The prince finally meets two people from Earth:

A railway technician who told him how passengers constantly ran from one place to another onboard the trains, never satisfied with where they were and not knowing what they were looking for; only the children among them bothered to look out the windows.
A merchant who spoke to the prince about his product, a pill that eliminated the need to drink for a week, saving people 53 minutes.
Back in the present moment, it is the eighth day after the narrator's plane crash and the narrator and the prince die of thirst. The prince has become visibly sullen and saddened by his memories and longs to return home and see his flower.

The prince finds a well and saves them. Later, the narrator finds the prince talking to the snake, discussing his return home and his desire to see his rose again, who is concerned that he is left alone. The prince emotionally says goodbye to the narrator and states that if he appears to have died, it is only because his body was too heavy to carry him to his planet. The prince warns the narrator not to see him go as it will upset him. The narrator, realizing what will happen, refuses to leave the prince's side. The prince comforts the narrator by saying that he only needs to look at the stars to think about the prince's adorable laugh and that it will appear that all the stars are laughing. The prince then walks away from the narrator and allows the snake to bite him, falling silently.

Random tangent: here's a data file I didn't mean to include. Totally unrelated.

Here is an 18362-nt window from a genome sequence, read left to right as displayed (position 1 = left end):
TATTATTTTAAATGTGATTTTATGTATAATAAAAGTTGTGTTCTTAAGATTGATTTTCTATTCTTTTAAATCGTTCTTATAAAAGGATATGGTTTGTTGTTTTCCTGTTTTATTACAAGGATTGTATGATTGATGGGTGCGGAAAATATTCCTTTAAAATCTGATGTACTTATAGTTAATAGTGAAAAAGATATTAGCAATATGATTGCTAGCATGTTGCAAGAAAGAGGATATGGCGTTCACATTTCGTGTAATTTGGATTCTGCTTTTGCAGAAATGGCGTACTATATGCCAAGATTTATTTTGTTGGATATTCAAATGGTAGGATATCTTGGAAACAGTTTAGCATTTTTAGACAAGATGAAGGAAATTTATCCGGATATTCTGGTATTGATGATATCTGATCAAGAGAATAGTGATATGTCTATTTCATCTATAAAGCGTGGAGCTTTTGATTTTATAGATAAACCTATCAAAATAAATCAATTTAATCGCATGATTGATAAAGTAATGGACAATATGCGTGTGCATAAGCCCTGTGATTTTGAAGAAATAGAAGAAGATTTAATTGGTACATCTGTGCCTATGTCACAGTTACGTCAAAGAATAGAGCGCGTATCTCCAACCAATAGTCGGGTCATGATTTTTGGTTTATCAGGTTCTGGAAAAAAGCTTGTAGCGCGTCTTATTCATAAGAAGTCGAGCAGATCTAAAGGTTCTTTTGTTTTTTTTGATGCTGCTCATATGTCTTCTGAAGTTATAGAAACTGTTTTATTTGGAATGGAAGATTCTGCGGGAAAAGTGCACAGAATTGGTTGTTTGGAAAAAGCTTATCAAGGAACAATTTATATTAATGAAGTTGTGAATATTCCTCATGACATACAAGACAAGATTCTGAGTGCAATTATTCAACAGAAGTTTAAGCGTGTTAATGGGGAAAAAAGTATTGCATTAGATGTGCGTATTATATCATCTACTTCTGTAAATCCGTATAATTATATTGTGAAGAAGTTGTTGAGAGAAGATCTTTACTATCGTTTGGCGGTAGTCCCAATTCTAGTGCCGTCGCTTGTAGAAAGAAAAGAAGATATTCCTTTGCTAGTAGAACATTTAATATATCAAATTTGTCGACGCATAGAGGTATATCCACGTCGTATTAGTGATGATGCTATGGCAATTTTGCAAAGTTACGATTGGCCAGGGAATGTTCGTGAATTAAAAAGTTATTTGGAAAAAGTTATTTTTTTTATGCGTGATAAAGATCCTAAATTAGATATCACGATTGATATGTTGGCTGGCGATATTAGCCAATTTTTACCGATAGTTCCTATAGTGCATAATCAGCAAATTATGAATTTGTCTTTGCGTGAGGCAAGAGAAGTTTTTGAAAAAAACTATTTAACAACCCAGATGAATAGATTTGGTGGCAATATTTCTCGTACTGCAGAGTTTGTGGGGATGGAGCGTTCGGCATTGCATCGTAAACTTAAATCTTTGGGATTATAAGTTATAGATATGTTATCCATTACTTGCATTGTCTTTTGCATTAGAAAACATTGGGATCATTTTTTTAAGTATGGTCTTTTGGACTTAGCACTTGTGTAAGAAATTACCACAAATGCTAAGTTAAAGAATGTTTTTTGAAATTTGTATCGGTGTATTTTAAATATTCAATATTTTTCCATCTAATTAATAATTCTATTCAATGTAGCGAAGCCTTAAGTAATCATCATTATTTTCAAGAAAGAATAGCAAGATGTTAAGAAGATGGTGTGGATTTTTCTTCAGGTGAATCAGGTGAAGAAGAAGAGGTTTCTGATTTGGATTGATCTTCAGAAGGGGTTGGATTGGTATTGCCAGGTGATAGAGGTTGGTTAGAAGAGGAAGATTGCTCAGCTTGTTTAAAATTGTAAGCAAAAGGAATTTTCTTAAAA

The next morning, the narrator cannot find the prince's body. Finally, he manages to repair his plane and leave the desert. It is up to the reader to determine whether the prince returned home or died.

The story ends with a drawing of the landscape where the prince and the narrator met and where the serpent took the prince's body life. The narrator requests to be contacted immediately by anyone in that area who comes across a small person with golden curls who refuses to answer any questions.

Book Review:
Antoine de Saint-Exupéry published The Little Prince in 1943, just a year before his Lockheed P-38 disappeared over the Mediterranean during a reconnaissance mission. More than half a century later, this fable of love and loneliness has lost none of its power. The narrator is a downed pilot in the Sahara Desert, frantically trying to repair his wrecked plane. His efforts are interrupted one day by the appearance of a little prince who asks him to draw a sheep. "In the face of an overwhelming mystery, you dare not disobey," recalls the narrator. "As absurd as it seemed, thousands of kilometers from all inhabited and life-threatening regions, I took a piece of paper and a pen from my pocket." And so begins his dialogue, which extends the narrator's imagination in all kinds of surprising and childish directions.